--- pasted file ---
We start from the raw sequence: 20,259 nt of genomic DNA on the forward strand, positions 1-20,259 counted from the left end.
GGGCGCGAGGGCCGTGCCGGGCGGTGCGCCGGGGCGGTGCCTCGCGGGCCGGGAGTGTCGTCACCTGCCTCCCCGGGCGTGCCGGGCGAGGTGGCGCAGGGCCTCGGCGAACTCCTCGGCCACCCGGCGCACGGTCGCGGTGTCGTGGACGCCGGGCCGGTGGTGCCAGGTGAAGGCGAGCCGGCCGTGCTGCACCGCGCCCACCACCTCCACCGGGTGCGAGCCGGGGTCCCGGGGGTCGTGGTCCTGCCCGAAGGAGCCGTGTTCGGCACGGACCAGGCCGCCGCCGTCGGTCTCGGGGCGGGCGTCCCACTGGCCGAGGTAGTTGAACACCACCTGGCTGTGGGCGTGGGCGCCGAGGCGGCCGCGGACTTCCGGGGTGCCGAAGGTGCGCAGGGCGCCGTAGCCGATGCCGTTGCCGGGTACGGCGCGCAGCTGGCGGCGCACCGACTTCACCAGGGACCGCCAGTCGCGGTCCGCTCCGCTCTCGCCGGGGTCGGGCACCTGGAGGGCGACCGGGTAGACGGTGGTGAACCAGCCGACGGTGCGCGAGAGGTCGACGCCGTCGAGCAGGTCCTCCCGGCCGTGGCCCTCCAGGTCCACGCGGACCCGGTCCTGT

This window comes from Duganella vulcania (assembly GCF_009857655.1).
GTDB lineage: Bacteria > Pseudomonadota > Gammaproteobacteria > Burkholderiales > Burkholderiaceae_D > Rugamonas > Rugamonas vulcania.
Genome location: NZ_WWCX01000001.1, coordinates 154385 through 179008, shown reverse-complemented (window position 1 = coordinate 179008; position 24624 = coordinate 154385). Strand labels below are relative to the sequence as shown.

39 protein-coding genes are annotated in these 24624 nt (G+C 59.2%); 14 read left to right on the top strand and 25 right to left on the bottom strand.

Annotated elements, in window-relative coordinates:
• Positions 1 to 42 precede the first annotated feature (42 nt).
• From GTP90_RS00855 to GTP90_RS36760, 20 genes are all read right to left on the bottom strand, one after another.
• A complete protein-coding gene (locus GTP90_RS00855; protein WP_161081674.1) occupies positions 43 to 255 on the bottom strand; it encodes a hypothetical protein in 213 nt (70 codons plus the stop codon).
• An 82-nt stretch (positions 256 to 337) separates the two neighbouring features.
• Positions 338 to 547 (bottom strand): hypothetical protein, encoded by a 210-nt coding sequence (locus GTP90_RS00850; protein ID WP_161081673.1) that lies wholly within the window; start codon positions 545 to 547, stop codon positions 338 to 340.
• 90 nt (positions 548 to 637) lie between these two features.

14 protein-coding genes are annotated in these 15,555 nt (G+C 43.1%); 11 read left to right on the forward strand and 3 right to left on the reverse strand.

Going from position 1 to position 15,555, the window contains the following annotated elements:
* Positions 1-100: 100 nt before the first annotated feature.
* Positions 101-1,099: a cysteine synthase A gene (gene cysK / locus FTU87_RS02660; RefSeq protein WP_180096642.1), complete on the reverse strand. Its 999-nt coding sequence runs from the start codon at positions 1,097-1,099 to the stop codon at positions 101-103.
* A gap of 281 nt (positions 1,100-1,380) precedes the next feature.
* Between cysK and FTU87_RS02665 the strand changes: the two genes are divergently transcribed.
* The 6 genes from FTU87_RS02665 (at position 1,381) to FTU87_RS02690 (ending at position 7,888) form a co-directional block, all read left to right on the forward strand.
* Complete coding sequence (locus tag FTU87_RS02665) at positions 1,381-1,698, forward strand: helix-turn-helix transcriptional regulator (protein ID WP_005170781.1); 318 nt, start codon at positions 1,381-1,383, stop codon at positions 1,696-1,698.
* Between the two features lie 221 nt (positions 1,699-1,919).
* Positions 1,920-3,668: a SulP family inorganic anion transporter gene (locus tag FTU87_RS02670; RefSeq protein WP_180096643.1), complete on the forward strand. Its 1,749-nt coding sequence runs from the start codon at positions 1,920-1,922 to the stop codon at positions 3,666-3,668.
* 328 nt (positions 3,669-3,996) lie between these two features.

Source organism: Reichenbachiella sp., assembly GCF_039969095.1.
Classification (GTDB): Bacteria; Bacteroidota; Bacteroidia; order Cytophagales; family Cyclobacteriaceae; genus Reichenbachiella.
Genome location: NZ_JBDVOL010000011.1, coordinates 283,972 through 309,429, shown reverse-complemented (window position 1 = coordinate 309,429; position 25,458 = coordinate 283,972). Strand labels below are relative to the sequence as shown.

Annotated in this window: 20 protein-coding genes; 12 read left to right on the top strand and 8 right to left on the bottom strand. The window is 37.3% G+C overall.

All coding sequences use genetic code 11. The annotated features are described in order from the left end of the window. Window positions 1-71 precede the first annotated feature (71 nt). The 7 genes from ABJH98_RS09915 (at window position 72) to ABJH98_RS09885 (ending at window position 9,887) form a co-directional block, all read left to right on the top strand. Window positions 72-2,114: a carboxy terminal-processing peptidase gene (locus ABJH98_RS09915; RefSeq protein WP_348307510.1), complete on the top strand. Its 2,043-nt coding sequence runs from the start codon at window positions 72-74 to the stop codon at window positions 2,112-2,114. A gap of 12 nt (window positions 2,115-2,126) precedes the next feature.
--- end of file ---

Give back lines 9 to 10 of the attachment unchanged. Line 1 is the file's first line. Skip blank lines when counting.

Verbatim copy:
• From GTP90_RS00855 to GTP90_RS36760, 20 genes are all read right to left on the bottom strand, one after another.
• A complete protein-coding gene (locus GTP90_RS00855; protein WP_161081674.1) occupies positions 43 to 255 on the bottom strand; it encodes a hypothetical protein in 213 nt (70 codons plus the stop codon).